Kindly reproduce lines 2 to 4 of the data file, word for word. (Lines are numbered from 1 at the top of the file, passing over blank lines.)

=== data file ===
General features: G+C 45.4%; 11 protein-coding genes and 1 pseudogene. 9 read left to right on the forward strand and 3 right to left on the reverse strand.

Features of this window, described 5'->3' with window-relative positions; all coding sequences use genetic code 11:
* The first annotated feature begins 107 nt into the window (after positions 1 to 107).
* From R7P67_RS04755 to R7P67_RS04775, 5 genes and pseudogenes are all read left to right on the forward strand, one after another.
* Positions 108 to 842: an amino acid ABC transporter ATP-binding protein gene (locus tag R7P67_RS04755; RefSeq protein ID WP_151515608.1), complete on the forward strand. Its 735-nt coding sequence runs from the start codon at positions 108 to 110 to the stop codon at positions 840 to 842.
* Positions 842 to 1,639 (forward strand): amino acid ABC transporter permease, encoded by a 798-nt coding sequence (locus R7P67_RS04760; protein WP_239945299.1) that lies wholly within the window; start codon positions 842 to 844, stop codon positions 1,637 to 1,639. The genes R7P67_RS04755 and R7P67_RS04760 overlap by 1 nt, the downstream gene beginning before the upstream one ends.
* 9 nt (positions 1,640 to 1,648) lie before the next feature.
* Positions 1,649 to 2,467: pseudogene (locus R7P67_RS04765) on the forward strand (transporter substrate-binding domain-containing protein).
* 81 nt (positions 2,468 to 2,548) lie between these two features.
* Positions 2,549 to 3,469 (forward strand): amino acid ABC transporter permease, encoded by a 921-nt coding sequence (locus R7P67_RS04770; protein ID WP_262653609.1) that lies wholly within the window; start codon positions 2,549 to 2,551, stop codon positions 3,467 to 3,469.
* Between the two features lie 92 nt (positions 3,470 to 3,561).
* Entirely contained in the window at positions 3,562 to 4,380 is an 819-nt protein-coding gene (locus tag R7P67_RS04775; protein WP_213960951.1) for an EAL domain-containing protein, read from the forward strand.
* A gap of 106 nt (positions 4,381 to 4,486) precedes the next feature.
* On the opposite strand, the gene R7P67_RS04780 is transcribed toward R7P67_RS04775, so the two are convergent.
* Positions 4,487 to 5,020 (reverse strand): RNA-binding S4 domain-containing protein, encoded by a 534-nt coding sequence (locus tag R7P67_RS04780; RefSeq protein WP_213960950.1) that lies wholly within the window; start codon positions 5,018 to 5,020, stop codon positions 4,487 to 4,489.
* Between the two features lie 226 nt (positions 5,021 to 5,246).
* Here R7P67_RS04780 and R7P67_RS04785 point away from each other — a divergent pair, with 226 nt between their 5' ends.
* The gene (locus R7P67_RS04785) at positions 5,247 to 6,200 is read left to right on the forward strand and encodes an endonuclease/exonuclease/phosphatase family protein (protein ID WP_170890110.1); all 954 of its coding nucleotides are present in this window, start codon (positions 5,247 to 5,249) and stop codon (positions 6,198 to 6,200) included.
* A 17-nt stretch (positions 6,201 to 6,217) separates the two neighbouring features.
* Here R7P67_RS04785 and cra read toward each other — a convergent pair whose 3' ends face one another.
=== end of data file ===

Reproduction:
Features of this window, described 5'->3' with window-relative positions; all coding sequences use genetic code 11:
* The first annotated feature begins 107 nt into the window (after positions 1 to 107).
* From R7P67_RS04755 to R7P67_RS04775, 5 genes and pseudogenes are all read left to right on the forward strand, one after another.